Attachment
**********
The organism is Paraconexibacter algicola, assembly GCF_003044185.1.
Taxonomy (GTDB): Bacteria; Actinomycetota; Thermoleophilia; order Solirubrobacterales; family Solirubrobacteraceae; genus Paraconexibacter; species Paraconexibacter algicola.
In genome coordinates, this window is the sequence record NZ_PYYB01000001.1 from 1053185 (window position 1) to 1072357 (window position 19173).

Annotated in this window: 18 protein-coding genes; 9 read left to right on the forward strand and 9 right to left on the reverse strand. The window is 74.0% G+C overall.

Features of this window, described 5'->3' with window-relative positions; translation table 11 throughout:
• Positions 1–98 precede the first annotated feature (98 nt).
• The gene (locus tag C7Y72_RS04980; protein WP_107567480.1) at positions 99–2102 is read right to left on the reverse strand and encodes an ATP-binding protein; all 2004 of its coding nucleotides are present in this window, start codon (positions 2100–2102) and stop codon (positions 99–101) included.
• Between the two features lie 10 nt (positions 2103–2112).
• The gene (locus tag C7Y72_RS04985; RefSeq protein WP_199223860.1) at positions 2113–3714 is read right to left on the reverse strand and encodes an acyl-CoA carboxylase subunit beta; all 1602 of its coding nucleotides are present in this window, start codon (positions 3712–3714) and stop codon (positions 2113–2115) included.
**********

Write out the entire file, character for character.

The organism is Paraconexibacter algicola, assembly GCF_003044185.1.
Taxonomy (GTDB): Bacteria; Actinomycetota; Thermoleophilia; order Solirubrobacterales; family Solirubrobacteraceae; genus Paraconexibacter; species Paraconexibacter algicola.
In genome coordinates, this window is the sequence record NZ_PYYB01000001.1 from 1053185 (window position 1) to 1072357 (window position 19173).

Annotated in this window: 18 protein-coding genes; 9 read left to right on the forward strand and 9 right to left on the reverse strand. The window is 74.0% G+C overall.

Features of this window, described 5'->3' with window-relative positions; translation table 11 throughout:
• Positions 1–98 precede the first annotated feature (98 nt).
• The gene (locus tag C7Y72_RS04980; protein WP_107567480.1) at positions 99–2102 is read right to left on the reverse strand and encodes an ATP-binding protein; all 2004 of its coding nucleotides are present in this window, start codon (positions 2100–2102) and stop codon (positions 99–101) included.
• Between the two features lie 10 nt (positions 2103–2112).
• The gene (locus tag C7Y72_RS04985; RefSeq protein WP_199223860.1) at positions 2113–3714 is read right to left on the reverse strand and encodes an acyl-CoA carboxylase subunit beta; all 1602 of its coding nucleotides are present in this window, start codon (positions 3712–3714) and stop codon (positions 2113–2115) included.